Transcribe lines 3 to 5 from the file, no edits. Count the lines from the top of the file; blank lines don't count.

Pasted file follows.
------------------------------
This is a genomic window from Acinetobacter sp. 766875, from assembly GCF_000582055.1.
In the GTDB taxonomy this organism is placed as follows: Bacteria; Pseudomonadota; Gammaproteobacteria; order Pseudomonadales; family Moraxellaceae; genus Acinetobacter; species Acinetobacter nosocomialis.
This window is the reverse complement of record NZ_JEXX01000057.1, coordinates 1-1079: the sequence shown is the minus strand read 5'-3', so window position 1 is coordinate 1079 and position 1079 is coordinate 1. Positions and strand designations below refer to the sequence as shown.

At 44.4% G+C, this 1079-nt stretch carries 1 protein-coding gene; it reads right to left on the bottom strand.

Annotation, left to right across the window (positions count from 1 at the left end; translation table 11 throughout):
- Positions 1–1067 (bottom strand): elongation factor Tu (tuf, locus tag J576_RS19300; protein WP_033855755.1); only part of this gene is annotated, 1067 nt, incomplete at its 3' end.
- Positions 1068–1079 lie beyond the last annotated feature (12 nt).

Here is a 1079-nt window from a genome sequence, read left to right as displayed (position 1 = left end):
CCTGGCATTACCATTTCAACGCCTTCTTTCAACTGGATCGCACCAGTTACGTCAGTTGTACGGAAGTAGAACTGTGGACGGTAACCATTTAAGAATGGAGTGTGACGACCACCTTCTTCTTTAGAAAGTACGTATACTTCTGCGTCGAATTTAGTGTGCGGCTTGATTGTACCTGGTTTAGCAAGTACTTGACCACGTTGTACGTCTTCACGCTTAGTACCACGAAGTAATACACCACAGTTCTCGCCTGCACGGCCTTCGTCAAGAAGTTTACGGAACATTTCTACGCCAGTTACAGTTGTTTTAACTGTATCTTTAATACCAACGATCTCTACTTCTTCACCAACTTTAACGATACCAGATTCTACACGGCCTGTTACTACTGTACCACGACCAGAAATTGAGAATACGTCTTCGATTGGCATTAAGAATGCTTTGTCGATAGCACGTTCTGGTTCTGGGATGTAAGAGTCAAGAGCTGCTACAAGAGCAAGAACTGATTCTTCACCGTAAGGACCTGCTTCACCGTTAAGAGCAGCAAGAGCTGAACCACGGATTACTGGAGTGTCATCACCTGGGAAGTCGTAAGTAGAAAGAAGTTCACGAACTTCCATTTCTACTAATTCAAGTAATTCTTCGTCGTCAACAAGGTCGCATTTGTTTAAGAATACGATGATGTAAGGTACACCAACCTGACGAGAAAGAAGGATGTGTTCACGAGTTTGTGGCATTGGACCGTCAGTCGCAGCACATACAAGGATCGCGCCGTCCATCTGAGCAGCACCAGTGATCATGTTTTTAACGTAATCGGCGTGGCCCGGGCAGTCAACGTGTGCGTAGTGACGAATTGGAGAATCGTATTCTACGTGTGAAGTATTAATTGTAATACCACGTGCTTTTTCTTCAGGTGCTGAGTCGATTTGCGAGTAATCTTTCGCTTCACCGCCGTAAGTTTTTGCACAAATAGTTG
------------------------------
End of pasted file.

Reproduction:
This window is the reverse complement of record NZ_JEXX01000057.1, coordinates 1-1079: the sequence shown is the minus strand read 5'-3', so window position 1 is coordinate 1079 and position 1079 is coordinate 1. Positions and strand designations below refer to the sequence as shown.

At 44.4% G+C, this 1079-nt stretch carries 1 protein-coding gene; it reads right to left on the bottom strand.

Annotation, left to right across the window (positions count from 1 at the left end; translation table 11 throughout):